"Are there documents due in two to three days that you can do now? Is there an appointment you can reschedule that's no harm, no foul?" he said.

Sharon Nelson, president of Sensei Enterprises Inc. in Fairfax, Virginia, who has lectured previously with Calloway and written on the topic of disaster preparedness, said another important issue to address is backing up client data and other business information.

"One critical factor is backup. This can't be at your home or in your office, because both could be flooded," Nelson said. "There has to be physical separation, you must have a backup in the cloud that's encrypted so that nobody can turn over your clients' confidential data and you can make sure the information is safe."

Nelson said picking back up after the storm is considerably easier if case management software is backed up in the cloud.

"You can be back up and running much faster," Nelson said. "Those folks aren't going to be impacted the same way because they've got replicas everywhere."

Nelson said offices should also consider backing up the software configurations of their computers and servers to ensure a quicker installation if computers get damaged.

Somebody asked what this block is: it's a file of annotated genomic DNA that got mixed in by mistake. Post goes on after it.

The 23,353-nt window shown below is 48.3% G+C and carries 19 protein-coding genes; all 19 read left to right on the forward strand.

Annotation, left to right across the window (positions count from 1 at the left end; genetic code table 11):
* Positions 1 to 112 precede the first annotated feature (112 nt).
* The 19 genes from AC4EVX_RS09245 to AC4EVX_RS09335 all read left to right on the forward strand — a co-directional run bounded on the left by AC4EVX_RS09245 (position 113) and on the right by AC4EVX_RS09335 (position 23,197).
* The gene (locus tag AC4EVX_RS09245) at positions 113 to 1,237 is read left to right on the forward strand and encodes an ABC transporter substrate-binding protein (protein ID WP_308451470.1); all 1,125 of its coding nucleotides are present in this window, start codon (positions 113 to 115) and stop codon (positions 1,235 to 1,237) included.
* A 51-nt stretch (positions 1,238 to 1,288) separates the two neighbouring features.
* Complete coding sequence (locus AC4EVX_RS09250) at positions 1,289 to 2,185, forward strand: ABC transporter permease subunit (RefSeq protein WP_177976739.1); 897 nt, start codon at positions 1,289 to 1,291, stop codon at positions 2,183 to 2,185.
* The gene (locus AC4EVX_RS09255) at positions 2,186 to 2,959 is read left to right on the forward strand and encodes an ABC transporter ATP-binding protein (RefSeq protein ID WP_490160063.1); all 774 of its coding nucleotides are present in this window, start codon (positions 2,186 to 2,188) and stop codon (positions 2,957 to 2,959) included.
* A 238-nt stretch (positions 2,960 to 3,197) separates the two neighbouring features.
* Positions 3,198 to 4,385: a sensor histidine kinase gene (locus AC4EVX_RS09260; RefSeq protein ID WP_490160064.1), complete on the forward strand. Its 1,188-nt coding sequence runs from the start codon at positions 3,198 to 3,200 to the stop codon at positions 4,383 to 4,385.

Calloway said the backups should extend to physical documents. Obviously, the best solution is to have digital versions of all documents, but he said sometimes simply cleaning up your desk can go a long way toward protecting your clients' information.

"You don't want to leave a lot of loose paper or confidential documents laying about," Calloway said. "In the case of property damage, the office may be full of first responders or water remediation teams. If you don't want to expose client data, it might be worth cleaning up your desk."

Nelson also stressed the importance of considering your office's geography. Obviously if you've never had high water problems before in your area, you're at a lower risk of flooding, but that doesn't mean it can't happen if you're located in a low-lying space near a body of water.

"Folks need to ask, 'Where am I and am I at risk?'" Nelson said. "We haven't had a storm like this, but the potential of it is as great as anything we have ever seen in our recent past."

She and Calloway both recommended that firms at risk of flooding move everything they can off the floor and away from windows. Even better, if you're at a high risk of flooding, it may be worth considering moving electronics out of the office until the storm has passed. And again, put the most important items in waterproof containers like a safe, or if nothing else suffices, in a firm's dishwasher.